Beyond Intractability in Context Blog

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Posts ordered from most recent to earliest.

  • The Russell Kirk Center shares an especially clear statement of core conservative principles such as the moral order and the principle of prudence that ought to be (but aren't) the focus of debate.
    Core Conservative Principles --
  • Rolling Stone shares an especially good essay on society's increasing demand for safe spaces and how it's not confined to college campuses.
    Safe Spaces Demanded in All Places --
  • ReConsider posts an eye-popping graphic from last year revealing the mismatch between dangers and where, in fear, America spends its money.
    American Protective Spending --
  • This upbeat Atlantic story shares interesting indicators of cities that buck the trend and actually work! Among them are a focus on local issues, and real partnerships between the government and the people.
    Eleven Signs a City Will Succeed --
  • If it exists, it must be possible – we're reminded of this by a hopeful Foriegn Policy story on Islamists embracing democracy in Tunisia.
    How Tunisia’s Islamists Embraced Democracy --
  • The Atlantic shares great statistics demonstrating why the class problem in the U.S. is really a 1% of the 1% problem.
    The Richest of the Rich --
  • Sharing predictions of a new climate change model, The New York Times gives us another reminder of the urgent need to fix the conflict problems that are blocking action on climate change.
    Urgent Climate Change Findings --
  • In the New York Times, Thomas Friedman gives a succinct summary of the "wicked" problem that is today's Middle East, reminding us that we need a president who can deal with this.
    When the Necessary in Impossible in the Middle East --
  • The New York Times opens a well-documented window into the class conflict that is dividing the GOP, causing us to ask: will it also divide the Democrats?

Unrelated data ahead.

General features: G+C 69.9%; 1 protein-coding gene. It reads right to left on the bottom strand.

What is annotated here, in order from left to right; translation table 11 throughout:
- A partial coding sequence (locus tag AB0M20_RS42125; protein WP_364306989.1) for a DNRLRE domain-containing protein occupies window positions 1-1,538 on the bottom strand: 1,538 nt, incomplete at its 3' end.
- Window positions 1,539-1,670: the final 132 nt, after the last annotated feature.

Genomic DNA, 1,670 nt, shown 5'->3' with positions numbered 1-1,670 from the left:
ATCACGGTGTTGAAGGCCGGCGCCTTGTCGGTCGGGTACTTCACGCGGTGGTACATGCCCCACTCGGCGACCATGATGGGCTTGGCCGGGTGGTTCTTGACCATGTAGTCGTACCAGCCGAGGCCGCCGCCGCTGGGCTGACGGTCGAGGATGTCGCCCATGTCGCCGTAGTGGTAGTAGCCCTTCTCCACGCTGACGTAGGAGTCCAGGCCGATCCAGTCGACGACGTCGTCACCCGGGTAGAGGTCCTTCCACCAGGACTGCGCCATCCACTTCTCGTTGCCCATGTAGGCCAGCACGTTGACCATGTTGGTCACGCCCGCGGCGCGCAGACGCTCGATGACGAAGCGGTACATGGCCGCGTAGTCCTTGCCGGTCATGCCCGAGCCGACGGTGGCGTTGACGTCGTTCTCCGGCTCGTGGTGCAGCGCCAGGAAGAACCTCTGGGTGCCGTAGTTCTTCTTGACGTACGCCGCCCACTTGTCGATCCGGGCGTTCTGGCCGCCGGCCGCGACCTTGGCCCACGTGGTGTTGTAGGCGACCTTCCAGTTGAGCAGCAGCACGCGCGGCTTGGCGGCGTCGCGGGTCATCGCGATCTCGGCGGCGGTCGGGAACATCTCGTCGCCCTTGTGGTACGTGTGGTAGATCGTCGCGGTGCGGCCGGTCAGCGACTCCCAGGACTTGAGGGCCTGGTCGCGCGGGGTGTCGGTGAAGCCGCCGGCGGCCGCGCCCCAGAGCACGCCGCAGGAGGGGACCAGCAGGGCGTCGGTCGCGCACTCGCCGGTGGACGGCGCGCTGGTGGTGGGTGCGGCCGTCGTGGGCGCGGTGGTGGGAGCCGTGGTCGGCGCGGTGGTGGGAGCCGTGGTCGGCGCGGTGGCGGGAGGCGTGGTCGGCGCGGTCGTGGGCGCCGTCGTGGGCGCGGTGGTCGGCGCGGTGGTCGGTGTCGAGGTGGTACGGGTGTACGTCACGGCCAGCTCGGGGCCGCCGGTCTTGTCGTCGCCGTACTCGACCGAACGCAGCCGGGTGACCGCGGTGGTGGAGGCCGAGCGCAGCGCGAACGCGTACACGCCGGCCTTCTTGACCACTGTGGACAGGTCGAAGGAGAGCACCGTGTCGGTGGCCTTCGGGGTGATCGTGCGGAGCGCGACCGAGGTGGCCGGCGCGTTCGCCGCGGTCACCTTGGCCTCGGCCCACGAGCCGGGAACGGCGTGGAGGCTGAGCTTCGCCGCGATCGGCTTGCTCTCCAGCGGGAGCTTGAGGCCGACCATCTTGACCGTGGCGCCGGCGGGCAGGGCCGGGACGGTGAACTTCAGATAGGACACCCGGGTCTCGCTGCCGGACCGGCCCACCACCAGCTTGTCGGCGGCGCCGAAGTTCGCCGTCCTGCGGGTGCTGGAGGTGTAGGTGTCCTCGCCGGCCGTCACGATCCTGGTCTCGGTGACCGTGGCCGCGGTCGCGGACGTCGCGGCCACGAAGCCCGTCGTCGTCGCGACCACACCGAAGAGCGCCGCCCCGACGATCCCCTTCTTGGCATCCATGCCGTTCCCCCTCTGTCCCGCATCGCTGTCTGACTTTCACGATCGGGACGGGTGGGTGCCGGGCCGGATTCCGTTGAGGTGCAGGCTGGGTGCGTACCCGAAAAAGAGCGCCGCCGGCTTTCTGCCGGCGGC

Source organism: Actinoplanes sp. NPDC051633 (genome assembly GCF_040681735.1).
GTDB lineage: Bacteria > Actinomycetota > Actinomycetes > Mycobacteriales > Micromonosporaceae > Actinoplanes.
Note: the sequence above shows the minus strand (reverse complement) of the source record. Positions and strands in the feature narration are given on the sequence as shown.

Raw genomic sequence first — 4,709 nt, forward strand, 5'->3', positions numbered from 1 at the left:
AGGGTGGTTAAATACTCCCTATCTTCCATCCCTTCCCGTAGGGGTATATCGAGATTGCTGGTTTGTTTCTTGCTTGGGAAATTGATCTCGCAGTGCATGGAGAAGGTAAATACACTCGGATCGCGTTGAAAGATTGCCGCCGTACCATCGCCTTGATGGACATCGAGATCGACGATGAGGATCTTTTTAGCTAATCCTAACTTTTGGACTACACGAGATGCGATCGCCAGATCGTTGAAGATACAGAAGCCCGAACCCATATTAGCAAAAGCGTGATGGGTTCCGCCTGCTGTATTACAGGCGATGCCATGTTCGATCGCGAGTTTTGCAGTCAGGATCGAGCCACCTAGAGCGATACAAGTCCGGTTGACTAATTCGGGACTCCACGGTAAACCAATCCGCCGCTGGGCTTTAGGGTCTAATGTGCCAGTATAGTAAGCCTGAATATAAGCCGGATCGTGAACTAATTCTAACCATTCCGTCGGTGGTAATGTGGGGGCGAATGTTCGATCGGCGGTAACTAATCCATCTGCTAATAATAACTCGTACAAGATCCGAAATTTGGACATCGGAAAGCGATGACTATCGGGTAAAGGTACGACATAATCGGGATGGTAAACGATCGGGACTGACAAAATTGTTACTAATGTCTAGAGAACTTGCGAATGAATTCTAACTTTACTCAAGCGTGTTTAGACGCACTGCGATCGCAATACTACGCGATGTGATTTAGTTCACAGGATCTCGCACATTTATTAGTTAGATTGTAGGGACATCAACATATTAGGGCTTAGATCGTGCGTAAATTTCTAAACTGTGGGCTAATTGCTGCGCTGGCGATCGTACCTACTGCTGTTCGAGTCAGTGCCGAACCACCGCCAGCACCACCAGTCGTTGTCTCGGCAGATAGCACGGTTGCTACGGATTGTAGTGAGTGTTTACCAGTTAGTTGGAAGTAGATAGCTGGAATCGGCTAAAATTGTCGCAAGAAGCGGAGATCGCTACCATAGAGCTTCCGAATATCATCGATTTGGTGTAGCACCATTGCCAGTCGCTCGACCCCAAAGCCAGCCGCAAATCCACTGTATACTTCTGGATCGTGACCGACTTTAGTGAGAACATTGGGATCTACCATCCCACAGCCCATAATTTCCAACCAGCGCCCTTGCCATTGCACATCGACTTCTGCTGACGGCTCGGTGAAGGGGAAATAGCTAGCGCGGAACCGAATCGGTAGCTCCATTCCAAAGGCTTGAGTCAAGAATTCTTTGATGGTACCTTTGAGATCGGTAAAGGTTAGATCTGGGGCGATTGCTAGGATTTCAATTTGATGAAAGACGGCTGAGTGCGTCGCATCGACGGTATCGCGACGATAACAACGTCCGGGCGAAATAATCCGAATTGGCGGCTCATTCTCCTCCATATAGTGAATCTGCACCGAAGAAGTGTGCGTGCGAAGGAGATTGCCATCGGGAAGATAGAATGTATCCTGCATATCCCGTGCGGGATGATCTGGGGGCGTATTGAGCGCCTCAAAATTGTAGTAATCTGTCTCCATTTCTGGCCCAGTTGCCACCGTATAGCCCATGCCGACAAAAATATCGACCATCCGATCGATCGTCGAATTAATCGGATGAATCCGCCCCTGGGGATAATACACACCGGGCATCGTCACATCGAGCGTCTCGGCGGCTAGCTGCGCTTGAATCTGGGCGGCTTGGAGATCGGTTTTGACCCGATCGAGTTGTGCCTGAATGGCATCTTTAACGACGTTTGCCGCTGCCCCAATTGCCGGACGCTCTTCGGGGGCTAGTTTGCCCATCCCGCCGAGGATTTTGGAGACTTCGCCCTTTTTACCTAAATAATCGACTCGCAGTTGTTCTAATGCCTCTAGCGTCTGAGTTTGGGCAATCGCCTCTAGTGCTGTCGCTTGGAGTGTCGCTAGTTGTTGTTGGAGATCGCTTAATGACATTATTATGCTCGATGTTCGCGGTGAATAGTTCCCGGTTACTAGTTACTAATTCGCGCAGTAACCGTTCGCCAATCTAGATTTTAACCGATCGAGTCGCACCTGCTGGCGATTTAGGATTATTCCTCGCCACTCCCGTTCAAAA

The Angriest Republicans --
  • Gradeinflation.com provides great data university grade inflation since 1960 with a focus on the "student as consumer" era.
    Grade Inflation --
  • The Washington Post has made available many interesting papers from a virtual symposium on the complex events surrounding the Arab Spring, with an accompanying article to explain.
    Papers on the Arab Spring --
  • An interesting study from Brookings explains how and why some professions are grossly overpaid while others are underpaid, and what we can do about it.
    Why the 1% Earns So Much --
  • The Washington Post discusses a recent Paul Ryan speech, sharing a hopeful story about learning, admitting mistakes, and really governing. We need more of this!
    Learning from Mistakes in Politics --
  • PBS offers another window into the class-based divisions in US society: the option to take Murray's "Do you live in a bubble" quiz.
    Do You Live in a Bubble? --
  • Scientific American explains how diversity makes us smarter, more creative, more diligent and harder-working.
    Diversity Makes Us Smarter --
  • The World Economic Forum gives an informative overview outlining the continually mutating threat of terrorism and provides interesting statistics for support.
    Continual Changes in Terrorism --
  • Quartz makes a persuasive argument that in order for their ideas to truly change the world, academics need to engage the broader society (and not just listen to their "peers").
    A Broader Audience for Academics --
  • The Center for American Progress shares provocative essays on how the progressive left has contributed to the decline of democracy, plus suggested changes to build it up again.
    The Left and the Decline of Democracy --
  • The Scientific American shares an interesting essay on the psychological importance of addressing negative emotions, in a time when we are increasingly prone to suppress them.
    The Necessity of Negative Emotions --
  • A former United Nations assistant secretary general argues in the International New York Times that organization matters, giving a thoughtful critique of the UN bureaucracy.
    "I Love the U.N., but It Is Failing" --
  • Vox makes a blunt but persuasive argument that we need more effective mechanisms for challenging the GOP's "antipolitics," examining the differences between the parties.
    GOP Antipolitics --
  • The Washington Post shares an informative, four-part exploration of the many aspects of the anger that now characterizes US political conflict.
    The Great Unsettling --
  • In the Washington Post, Charles Krauthammer writes on the political right's real fear about the "air of menace about this campaign."
    An Air of Menace --
  • In the New York Times, Nick Kristof gives societies turning on their own democratic governments a reminder of what life without government looks like.
    Big Government is Better than No Government --
  • According to the Washington Post, Sanders is getting more "under 30" votes than Clinton and Trump combined! What does that tell us?
    The Young Vote for Sanders --

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